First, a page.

With 2014 over, taxpayers may think it’s too late to stash earnings in a retirement account and get a tax deduction for the year.
But 2014 contributions for many kinds of retirement accounts can be made up until April 15, or whenever you file your taxes, and some can be made even later by those who get extensions.
An individual retirement account is a type of savings account that gives Americans tax advantages for saving money for retirement. You can open an IRA at any type of institution that offers such accounts, including banks, brokerage firms or insurance companies.
Many people contribute to a 401(k) plan through their employers. Taxpayers can contribute up to $17,500 of pretax income for 2014. Workers 50 and older can contribute an additional $5,500 each year.
The deadline to make 2013 contributions for a 401(k) or a 403(b) plan through employers was Dec. 31, 2014. However, the beginning of the year is a good time to verify that you are getting the maximum benefit for those accounts for 2015. That includes contributing at least as much as your employer will match.
Even if you contribute to a 401(k) or 403(b) at work, you can still save money in an individual IRA, although it may not net you an additional tax deduction. The IRA contribution limit for 2014 is $5,500, plus an extra $1,000 if you’re 50 or older. Your contribution can be to a traditional IRA or a Roth IRA, or split between the two, as long as the total contribution fits into those limits.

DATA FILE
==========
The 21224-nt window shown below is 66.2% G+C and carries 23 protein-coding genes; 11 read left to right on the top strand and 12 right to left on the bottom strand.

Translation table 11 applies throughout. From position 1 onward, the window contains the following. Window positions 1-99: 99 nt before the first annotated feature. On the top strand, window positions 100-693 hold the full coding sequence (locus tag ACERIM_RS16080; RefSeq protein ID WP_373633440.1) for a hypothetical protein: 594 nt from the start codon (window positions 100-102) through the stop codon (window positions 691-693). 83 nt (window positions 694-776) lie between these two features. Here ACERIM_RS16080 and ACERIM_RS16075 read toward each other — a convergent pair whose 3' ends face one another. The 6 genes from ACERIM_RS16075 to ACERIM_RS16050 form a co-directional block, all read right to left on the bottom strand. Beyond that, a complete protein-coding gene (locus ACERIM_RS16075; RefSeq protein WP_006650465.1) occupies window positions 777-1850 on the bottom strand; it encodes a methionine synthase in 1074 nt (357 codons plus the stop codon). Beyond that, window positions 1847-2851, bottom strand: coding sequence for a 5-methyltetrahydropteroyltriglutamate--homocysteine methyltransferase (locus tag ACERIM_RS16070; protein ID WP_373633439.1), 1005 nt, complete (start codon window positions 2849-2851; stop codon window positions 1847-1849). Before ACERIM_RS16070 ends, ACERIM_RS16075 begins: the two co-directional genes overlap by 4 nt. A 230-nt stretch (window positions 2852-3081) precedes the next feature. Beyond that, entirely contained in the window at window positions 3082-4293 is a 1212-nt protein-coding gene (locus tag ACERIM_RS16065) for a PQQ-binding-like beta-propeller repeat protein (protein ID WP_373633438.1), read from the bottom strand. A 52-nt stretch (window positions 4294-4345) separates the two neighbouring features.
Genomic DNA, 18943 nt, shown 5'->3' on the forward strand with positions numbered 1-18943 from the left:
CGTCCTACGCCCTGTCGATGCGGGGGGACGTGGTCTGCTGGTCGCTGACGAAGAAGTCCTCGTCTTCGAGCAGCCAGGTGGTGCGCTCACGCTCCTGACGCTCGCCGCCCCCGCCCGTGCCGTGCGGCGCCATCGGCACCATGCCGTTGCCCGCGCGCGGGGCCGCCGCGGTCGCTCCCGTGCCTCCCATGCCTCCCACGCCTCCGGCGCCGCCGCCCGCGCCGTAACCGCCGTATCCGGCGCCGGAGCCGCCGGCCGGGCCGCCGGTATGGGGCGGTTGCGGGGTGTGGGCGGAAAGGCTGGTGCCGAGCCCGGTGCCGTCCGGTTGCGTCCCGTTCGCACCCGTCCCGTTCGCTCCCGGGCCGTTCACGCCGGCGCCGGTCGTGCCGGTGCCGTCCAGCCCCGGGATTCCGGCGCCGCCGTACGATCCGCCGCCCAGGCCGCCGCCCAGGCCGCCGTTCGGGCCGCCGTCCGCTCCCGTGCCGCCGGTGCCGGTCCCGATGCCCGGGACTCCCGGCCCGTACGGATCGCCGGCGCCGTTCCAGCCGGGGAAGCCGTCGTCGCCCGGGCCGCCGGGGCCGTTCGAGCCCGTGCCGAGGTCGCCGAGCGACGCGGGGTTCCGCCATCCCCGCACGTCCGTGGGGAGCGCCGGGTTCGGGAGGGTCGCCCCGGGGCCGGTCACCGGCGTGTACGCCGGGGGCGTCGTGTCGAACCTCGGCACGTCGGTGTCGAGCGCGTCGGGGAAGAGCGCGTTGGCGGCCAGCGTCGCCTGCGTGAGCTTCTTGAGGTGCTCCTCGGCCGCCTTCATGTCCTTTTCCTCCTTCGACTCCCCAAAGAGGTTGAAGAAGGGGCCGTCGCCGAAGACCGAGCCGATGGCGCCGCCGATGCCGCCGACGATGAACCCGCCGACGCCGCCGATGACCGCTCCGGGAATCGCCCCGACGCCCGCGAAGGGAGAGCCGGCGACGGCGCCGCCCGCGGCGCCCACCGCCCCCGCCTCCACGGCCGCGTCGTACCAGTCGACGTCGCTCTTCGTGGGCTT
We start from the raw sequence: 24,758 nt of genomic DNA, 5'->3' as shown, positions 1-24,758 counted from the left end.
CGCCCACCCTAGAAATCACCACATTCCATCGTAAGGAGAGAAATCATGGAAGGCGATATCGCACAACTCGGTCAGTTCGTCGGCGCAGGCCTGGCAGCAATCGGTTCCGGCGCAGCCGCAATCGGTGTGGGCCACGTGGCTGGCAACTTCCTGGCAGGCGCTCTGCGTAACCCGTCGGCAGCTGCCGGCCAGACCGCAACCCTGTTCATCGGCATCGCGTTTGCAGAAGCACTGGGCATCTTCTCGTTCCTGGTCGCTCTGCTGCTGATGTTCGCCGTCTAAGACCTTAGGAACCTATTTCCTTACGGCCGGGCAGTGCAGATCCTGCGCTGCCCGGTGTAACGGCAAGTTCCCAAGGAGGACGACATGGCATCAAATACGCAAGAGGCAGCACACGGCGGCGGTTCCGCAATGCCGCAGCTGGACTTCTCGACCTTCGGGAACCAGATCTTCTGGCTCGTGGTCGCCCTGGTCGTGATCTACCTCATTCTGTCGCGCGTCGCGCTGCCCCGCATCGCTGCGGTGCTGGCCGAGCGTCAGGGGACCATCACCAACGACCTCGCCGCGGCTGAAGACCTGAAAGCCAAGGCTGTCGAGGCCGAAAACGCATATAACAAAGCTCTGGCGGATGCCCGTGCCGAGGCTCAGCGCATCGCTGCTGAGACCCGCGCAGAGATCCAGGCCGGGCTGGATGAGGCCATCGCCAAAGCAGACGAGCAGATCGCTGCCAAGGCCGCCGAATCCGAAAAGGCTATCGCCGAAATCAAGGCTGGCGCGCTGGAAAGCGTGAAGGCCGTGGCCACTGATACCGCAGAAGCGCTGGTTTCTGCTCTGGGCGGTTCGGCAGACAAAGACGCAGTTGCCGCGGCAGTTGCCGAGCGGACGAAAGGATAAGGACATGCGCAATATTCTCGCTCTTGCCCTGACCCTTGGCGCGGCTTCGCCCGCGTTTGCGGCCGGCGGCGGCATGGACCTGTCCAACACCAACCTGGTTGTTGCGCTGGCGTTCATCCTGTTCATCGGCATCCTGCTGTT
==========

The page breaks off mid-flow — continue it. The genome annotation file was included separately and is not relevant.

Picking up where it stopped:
More details, including income limits for deductions, are in IRS Publication 590. The rules are complex, so it’s worth consulting an account or other expert. Some online tax-filing programs, including TurboTax, have calculators you can use to see how contributing to an IRA will affect your tax liability.
Low- and moderate-income taxpayers can get an additional tax benefit for contributing to an IRA or 401(k) plan through the saver’s credit, also known as the retirement savings contribution credit. Workers eligible for the maximum can get a credit of up to 50% of the first $2,000 contributed, although the IRS cautions that most workers get less than that. To be eligible for the saver’s credit, your adjusted gross income must be less than $29,500 for singles or married persons filing separately, $59,000 for married couples filing jointly and $44,250 for heads of household.
Here are three types of retirement vehicles to which you can still make contributions for 2014:
- Traditional IRA: The deadline for contributing to a traditional IRA is April 15 or when you file your taxes, whichever comes first. You have until that deadline to open an account if you don’t have one already.
- Roth IRA: The rules are the same: You can open a Roth IRA account and make 2014 contributions until you file your taxes on April 15.
- SEP IRA: This option, which stands for Simplified Employee Pension plan, is for anyone who has income from self-employment or for small businesses. You can set up and contribute 2014 money to a SEP-IRA through whenever your taxes are due, even if you take the maximum extensions, meaning Oct. 15. Taxpayers with self-employment income can contribute up to $51,000 a year, or up to 25% of net earnings from self-employment.